Comparative Profit and Loss Statement

  • This type compares financial performance over different periods, such as month-over-month, quarter-over-quarter, or year-over-year.
  • It helps in identifying trends, changes, and fluctuations in revenues, expenses, and profits over time.

Cash Flow Statement

  • While not strictly a profit and loss statement, the cash flow statement tracks the flow of cash into and out of the business over a period of time.
  • It provides insights into the liquidity and cash management of the company, which are essential for assessing its financial health.

Each type of profit and loss statement serves a different purpose and provides valuable insights into the financial performance of a business from various perspectives.

What does your Profit and Loss Statement include?

Your profit and loss statement focuses on two key areas: revenue and expenses. This enables you to work out the net income of your business by using the formula:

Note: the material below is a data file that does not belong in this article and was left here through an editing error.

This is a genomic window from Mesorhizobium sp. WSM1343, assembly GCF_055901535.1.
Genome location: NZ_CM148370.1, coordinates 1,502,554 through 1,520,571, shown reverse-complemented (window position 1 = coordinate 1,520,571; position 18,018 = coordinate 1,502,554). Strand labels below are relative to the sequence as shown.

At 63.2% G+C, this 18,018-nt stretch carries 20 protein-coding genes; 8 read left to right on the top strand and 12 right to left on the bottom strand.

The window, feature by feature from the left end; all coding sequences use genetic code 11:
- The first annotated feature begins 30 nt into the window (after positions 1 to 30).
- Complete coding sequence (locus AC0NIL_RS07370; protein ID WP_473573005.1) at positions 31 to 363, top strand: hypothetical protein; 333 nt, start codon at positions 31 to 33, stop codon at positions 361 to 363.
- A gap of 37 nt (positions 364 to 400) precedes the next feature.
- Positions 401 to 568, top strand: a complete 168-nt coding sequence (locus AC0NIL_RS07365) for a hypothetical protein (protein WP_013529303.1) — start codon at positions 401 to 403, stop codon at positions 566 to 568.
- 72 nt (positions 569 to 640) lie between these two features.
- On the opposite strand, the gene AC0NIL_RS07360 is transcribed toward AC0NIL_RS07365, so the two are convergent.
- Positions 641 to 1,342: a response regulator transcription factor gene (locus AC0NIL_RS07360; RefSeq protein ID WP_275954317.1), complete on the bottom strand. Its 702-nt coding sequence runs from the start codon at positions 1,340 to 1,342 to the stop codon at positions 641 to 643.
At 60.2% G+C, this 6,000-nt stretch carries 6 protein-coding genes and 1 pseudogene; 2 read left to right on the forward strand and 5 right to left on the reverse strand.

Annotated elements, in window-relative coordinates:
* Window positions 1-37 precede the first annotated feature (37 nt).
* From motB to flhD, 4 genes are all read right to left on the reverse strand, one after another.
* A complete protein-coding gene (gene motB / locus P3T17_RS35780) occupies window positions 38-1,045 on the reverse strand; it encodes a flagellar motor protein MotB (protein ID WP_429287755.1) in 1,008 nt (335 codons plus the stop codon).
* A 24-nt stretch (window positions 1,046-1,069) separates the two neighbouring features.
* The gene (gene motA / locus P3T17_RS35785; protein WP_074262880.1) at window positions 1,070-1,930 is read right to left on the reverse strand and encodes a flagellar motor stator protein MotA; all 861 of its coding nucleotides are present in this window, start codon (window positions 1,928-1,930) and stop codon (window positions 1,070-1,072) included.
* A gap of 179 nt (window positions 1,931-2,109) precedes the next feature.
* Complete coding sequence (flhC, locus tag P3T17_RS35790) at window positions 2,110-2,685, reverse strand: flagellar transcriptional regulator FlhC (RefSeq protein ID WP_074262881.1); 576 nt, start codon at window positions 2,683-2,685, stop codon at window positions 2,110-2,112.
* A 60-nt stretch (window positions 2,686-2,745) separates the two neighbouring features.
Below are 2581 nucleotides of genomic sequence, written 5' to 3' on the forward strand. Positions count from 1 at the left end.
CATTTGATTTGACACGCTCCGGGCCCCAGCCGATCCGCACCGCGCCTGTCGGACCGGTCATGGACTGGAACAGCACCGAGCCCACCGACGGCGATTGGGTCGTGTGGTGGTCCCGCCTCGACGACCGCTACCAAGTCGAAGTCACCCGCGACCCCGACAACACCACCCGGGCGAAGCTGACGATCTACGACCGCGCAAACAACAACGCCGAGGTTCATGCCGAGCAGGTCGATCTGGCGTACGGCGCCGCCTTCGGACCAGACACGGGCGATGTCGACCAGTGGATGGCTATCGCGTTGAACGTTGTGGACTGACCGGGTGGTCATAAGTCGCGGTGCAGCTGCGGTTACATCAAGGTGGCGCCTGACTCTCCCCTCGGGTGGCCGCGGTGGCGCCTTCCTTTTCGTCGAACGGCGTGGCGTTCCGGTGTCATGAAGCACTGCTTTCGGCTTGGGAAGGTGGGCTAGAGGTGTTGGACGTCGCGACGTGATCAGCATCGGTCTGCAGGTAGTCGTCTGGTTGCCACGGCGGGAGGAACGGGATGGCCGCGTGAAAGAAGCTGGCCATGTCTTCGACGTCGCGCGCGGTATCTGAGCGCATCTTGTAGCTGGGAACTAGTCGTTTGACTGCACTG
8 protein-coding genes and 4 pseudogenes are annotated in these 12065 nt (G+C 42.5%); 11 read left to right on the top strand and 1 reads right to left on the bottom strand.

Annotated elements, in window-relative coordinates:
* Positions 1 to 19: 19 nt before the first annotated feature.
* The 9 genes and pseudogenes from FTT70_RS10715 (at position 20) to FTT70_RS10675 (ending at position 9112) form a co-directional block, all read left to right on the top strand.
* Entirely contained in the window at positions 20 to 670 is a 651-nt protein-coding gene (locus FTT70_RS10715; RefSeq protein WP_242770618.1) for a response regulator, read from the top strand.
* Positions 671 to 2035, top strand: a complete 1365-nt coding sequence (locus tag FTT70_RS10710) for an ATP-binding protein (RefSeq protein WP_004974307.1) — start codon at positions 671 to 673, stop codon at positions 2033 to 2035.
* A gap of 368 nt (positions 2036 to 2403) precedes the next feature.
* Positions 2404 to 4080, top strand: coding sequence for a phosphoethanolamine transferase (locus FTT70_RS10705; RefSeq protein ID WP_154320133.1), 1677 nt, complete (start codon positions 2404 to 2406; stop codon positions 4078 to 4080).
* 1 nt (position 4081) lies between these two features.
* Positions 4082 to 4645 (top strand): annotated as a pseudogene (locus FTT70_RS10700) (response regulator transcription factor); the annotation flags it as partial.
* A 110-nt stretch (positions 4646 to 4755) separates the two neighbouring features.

Net income = revenue – expenses

Revenue is the money your business has made during the accounting period covered by the income statement. It can be split into three key areas:

  1. Operating revenue – this is money made from the primary activity of your business, such as selling your products or services.
  2. Non-operating revenue – this is money made from secondary activities, such as rent from any properties your business owns, or interest on money you have in the bank.
  3. Gains – money made from other activities such as selling old company assets.

Business expenses are amounts of money which your business has paid out during the accounting period covered by the income statement. These can also be split into three areas: